Should I get a pre-nuptial agreement?

When you get married, you gain the right to make certain claims over the income, assets and pension of your spouse in the event that the marriage breaks down and ends in divorce.

That means that you can ask the court for an order that, say the family house is sold or transferred into your name or that your spouse’s pension fund should be divided so that you obtain a pension in your own name. The purpose of these claims is so that the court can make sure that people obtain a fair outcome if they are not able to reach an agreement between themselves.

That can be really useful for some people, however there are others who would rather be able to say at the outset what they would like to happen to their finances if their marriage breaks down. In which case it may be useful to have a pre-nuptial agreement.

The law states that a court should give effect to a pre-nuptial agreement as long as it is entered into freely by each party with a full appreciation of its implications, unless in the prevailing circumstances it would not be fair to uphold it.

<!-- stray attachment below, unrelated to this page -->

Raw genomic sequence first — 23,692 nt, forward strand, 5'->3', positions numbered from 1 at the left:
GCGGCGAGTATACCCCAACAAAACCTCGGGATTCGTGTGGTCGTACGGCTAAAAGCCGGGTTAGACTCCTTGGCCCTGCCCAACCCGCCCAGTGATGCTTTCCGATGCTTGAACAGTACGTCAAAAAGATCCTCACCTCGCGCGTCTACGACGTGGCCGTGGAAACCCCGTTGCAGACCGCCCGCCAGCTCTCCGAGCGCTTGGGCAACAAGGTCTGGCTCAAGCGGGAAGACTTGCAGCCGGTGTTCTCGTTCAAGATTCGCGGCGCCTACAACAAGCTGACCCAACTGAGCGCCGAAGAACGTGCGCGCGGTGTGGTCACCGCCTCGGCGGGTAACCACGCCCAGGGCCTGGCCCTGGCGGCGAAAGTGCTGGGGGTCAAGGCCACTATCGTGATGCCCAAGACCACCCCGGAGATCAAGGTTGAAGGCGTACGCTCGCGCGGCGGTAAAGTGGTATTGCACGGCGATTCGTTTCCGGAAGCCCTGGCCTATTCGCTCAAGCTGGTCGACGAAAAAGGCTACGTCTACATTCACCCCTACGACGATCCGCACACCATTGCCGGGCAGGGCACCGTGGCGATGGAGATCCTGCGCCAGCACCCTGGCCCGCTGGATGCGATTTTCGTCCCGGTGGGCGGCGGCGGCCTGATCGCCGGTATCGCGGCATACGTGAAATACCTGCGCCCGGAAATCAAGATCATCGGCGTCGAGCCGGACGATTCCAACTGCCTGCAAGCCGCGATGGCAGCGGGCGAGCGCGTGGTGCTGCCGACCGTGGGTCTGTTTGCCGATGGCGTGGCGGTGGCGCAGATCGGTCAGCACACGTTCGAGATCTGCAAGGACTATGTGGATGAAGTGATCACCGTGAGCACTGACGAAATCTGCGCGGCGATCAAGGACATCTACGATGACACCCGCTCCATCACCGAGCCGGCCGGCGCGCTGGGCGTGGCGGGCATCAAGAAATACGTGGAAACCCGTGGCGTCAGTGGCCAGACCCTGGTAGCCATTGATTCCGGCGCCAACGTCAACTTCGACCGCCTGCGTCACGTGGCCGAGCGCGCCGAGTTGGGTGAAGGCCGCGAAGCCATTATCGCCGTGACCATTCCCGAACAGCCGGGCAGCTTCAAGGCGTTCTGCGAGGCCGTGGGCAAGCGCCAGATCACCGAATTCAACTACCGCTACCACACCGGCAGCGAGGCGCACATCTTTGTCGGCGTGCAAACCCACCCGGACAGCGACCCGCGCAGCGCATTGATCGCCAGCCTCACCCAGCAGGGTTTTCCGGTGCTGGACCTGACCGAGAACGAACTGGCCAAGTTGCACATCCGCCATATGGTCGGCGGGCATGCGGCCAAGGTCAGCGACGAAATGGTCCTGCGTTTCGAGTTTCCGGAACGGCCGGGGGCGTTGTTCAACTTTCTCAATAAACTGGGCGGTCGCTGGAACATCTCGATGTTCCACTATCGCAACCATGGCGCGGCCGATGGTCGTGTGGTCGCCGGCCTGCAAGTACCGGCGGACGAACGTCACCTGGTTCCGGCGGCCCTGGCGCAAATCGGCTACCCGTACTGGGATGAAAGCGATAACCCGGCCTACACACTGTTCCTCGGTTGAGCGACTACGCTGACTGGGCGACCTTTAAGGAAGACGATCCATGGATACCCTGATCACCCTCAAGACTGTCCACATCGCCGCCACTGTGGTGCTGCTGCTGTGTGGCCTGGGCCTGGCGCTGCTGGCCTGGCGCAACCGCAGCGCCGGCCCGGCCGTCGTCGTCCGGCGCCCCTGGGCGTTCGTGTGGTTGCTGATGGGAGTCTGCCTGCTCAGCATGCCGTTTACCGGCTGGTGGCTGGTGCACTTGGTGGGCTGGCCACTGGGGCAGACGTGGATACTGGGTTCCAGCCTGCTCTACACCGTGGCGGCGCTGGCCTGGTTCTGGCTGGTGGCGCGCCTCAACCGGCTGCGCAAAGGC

This means that if both parties have provided full information about their respective financial positions and have had independent legal advice (so that they are each clear as to the potential claims, including the extent of them) the agreement is likely to be upheld. In addition, it is good practice for pre-nuptial agreements to be prepared well in advance of a wedding (and at least 21 days as a minimum) so that people do not feel pressurized into signing them on the eve of the big day, when they may not feel able to raise any objection.

What are the advantages?

• Property can be clearly identified at the outset
• You can agree how your finances would be divided if you later divorce
• You can ring-fence assets for children from earlier relationships
• You can prevent disruption to your business by stipulating whether any property is a business or a personal asset
• It can save you time and money in the long run when reaching a financial agreement

What are the disadvantages?

• It can be a difficult topic to raise with your partner
• Can make one party financially vulnerable
• A change in circumstances, such as the birth of a child can undermine the agreement
• It is important to appreciate that no agreement between the parties can override legislation or prevent a judge from deciding on the appropriate division of assets on a divorce. This means that a pre-nuptial agreement cannot absolutely stop a spouse applying to the court for financial provision from the other spouse.

Should you have any queries regarding this article or would like to receive expert legal advice in relation to a Family matter, please feel free to contact Kate Barton or Gary Watson on 01803 403403.

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